Is the World heading for a major Murphy's Law Event?
Just a few statistics:
- Petroleum (tar sands, oil and gas etc) supplies 62% of the world' s energy and supply capacities are being challenged.
- Coal supplies 27% of the world's energy with some 50% of that used in the chemical reduction of mineral (metal) ores to produce metals and other elements. Few alternatives exist for the chemical reduction of ores.
- Nuclear energy supplies 6% of the world energy and both the reserves and supply of Uranium are also challenged.
- Renew-able energy supplies 6% of the world's energy, and almost all of that is hydro-electric and fully exploited, there are small and increasing annual gains in wind power. (BP 2005)
Demand for oil to challenge supply capacity
A comment from Chip Goodyear puts us in the picture, a little: "There are a number of new oil fields coming into production in 2006 and 2007. With the flush of their initial production oil prices may go down to the low to mid fifties US$ per barrel." (Chip Goodyear, CEO BHP-Billiton, radio interview 2005)
What Chip Goodyear didn't say was that there is little new production coming on-line after 2007.
This quote from a Lehman Brothers report tells the rest of the story:
“Beyond 2007, the supply/demand balance (for oil) looks increasingly tight and we conclude that there is more risk of a supply shortfall than a surplus toward 2010.” (Lehman Brothers 2006)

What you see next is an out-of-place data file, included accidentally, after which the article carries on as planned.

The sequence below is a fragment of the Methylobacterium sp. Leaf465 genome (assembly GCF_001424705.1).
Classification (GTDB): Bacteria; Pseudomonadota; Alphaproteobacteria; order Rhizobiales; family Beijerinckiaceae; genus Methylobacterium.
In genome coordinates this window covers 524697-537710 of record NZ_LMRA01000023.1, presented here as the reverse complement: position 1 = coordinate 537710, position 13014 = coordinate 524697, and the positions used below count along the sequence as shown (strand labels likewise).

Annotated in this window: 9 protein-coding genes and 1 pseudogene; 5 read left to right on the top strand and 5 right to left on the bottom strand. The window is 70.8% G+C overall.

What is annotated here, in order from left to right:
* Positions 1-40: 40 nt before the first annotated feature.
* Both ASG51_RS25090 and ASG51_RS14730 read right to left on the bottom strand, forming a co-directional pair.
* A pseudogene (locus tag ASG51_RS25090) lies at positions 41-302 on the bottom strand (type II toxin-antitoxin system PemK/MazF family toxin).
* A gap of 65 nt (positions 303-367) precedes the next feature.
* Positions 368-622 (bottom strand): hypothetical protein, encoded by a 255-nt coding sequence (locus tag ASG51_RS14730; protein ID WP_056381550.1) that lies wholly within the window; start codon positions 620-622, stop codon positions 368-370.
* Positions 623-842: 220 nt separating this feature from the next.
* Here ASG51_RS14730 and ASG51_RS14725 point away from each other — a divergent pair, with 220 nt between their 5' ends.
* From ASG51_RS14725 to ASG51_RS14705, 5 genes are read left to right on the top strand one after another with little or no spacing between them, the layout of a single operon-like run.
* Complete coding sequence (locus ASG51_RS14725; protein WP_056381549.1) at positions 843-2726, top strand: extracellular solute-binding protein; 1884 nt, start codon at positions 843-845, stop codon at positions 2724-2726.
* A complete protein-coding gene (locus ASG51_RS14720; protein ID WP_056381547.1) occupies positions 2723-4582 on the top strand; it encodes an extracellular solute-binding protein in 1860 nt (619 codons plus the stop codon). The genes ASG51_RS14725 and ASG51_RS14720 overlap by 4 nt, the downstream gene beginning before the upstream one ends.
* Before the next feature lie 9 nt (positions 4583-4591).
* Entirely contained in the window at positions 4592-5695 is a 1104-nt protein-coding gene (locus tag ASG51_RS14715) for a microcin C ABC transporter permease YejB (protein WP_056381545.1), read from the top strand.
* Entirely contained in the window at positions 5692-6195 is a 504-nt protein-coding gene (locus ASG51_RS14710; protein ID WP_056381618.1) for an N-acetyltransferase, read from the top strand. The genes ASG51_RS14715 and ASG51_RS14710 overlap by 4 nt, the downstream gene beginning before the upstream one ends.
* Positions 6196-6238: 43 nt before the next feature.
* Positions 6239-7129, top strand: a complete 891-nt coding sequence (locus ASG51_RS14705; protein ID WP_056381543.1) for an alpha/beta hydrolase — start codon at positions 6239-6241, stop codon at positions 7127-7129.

Claude Mandril (Executive Director of the International Energy Agency) confirms this view:
“Oil markets will remain tight over the next three years with little hope that additional capacity in both upstream and downstream will be enough.” (Tenth International Energy Forum in Doha April 2006, Platt's news service)
When will world oil production decline?
Many petroleum geologists consider that the world production of conventional crude oil has already peaked and that the total world petroleum production peak is near.
The following quote expresses the view of a very large number of highly respected petroleum geologists and energy economists:
“The mathematical peak falls at the year 2004.7; call it 2005. However, I'm not betting the farm that the actual year is 2005 and not 2003 or 2006. The top of the mathematical distribution is smoothly curved, and there is a fair amount of jitter in the year-to-year production. Remember, the center of the best-fit U.S. curve was 1975 and the actual single peak year was 1970. There is nothing plausible that could postpone the peak until 2009. Get used to it.” (Deffeyes 2001)
The United States and Australian Federal Governments are increasing our dependence on oil by allocating large sums of money toward building more roads instead of the much more fuel-efficient rail, shipping and human-power transport.
Happy Murphy's Law Event!
BP Statistical Review of World Energy 2005
Lehman Brothers, Global Equity Research, Integrated Oil 03/04/06 pp14)
p158 "Hubbert's Peak - The Impending World Oil Shortage" Kenneth Deffeyes, Emeritus Professor of (Petroleum) Geology, Princeton University, Princeton University Press 2001[an error occurred while processing this directive]